canary islands

The Canary Islands could have one of the hottest summers

The AEMET Agency also reports that the spring has been the driest in the Canary Islands since 1961.

According to the State Meteorological Agency (AEMET), there is a high likelihood (70% or more) that the Canary Islands will experience a hotter-than-normal summer, potentially making it one of the hottest in recent years. This information was revealed in the climatological report for spring, which was released by the Government’s sub-delegate, Javier Plata, and the director of the AEMET Meteorological Centre in Santa Cruz de Tenerife, Víctor Quintero.

The spring season has already exhibited remarkable weather patterns in the Canary Islands. The months of March, April, and May were the warmest since 1961, with an average temperature of 19.6ºC in Las Palmas province (a thermal anomaly of 1.8ºC) and 17.1ºC in Santa Cruz de Tenerife (+2ºC).

Throughout the archipelago, temperatures were exceptionally high, with May ranking as the eleventh warmest month since 1961, surpassing the records set in March and April.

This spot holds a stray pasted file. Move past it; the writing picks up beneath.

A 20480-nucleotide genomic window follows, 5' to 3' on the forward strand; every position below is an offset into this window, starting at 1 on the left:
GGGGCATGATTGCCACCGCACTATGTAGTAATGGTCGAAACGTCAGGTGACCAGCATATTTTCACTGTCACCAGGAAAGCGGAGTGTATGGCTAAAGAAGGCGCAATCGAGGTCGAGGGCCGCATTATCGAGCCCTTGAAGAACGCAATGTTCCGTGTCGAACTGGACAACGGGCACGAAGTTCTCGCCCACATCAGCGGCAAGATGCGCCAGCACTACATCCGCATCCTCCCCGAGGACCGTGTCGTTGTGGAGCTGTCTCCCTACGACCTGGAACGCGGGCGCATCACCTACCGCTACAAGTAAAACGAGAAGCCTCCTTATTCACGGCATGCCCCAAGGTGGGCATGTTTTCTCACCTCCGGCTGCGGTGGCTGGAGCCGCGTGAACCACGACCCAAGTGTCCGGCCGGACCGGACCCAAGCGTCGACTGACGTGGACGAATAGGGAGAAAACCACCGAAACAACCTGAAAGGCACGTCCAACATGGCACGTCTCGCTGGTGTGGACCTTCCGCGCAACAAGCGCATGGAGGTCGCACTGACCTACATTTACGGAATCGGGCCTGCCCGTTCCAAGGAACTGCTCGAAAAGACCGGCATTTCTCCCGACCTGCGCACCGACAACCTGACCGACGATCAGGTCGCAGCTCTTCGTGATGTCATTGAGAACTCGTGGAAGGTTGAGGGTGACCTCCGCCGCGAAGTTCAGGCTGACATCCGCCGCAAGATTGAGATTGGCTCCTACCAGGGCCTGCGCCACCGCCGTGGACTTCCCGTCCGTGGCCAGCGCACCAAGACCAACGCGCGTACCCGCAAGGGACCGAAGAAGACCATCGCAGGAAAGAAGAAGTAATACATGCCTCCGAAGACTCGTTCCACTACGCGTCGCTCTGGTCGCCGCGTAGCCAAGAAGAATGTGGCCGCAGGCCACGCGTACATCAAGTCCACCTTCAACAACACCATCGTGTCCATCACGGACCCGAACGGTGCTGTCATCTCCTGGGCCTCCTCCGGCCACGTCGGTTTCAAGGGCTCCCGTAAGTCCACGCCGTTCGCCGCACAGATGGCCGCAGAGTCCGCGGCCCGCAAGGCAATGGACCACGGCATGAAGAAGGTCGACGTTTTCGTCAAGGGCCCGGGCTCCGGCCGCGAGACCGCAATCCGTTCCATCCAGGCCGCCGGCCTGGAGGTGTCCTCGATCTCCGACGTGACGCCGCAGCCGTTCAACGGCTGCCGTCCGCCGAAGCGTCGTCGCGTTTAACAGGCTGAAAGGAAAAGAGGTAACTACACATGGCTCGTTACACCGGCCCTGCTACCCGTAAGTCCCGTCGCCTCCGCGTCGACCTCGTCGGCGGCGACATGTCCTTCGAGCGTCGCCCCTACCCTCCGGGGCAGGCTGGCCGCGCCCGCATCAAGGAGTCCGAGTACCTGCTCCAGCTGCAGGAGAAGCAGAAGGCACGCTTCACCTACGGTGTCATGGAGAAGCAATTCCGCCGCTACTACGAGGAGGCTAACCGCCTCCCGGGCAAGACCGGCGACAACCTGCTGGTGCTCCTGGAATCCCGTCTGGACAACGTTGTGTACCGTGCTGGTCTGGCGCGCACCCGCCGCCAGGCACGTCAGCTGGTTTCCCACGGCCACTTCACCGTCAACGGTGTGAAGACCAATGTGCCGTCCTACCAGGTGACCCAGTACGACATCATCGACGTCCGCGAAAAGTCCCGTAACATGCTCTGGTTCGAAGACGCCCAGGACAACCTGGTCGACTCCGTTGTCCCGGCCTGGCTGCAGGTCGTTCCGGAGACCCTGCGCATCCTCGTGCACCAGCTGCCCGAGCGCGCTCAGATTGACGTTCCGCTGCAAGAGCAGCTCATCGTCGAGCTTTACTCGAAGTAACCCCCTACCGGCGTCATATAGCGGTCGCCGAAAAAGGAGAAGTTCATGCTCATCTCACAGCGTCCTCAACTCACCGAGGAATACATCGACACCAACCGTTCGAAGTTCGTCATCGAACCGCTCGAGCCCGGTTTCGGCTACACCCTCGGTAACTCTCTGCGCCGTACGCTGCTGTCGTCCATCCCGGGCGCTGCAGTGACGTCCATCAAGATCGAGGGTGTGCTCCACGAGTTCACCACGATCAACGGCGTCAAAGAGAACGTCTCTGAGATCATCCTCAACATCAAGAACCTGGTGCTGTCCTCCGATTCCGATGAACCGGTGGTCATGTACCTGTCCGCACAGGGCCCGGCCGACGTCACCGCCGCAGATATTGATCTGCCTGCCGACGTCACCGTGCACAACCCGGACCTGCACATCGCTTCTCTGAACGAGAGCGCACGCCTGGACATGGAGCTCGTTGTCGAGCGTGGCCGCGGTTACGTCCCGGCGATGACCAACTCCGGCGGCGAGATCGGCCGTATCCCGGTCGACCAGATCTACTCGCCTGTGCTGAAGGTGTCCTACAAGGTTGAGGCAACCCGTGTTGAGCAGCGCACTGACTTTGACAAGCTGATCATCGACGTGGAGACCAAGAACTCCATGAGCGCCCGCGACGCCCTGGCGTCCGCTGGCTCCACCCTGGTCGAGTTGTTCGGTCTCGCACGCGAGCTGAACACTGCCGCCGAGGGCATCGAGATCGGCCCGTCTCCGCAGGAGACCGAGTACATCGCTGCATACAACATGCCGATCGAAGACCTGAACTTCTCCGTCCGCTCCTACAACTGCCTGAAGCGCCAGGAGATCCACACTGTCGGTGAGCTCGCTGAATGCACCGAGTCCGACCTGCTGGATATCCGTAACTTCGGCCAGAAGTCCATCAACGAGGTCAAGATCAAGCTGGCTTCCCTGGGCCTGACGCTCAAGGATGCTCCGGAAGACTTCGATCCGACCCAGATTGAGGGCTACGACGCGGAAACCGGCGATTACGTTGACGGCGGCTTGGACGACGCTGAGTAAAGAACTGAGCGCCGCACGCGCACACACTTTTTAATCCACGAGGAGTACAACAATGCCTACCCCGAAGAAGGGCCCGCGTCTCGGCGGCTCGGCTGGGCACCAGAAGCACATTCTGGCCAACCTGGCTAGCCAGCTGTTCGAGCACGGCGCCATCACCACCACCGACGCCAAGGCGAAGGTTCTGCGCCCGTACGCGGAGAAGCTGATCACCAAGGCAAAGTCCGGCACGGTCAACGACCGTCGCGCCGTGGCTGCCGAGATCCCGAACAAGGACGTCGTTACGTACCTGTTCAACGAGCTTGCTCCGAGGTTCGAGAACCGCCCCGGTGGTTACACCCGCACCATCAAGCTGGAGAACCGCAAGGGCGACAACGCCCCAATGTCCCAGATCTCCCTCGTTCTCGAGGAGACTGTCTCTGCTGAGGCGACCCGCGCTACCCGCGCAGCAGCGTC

Several temperature records were shattered during the spring period. On March 31st, Arona (Tenerife) experienced a scorching temperature of 37.5ºC, followed by Mogán (Gran Canaria) with 37.1ºC the day before, and Los Llanos de Aridane (La Palma), which reached 36.5ºC, also on the 31st.

Furthermore, the AEMET has reported that this spring was the driest since 1961, particularly in the northeastern region of Tenerife. The rainfall was only 21% of the normal amount, amounting to 11 liters per square meter, with 4.5 liters in the eastern province and 18.9 liters in the western province.

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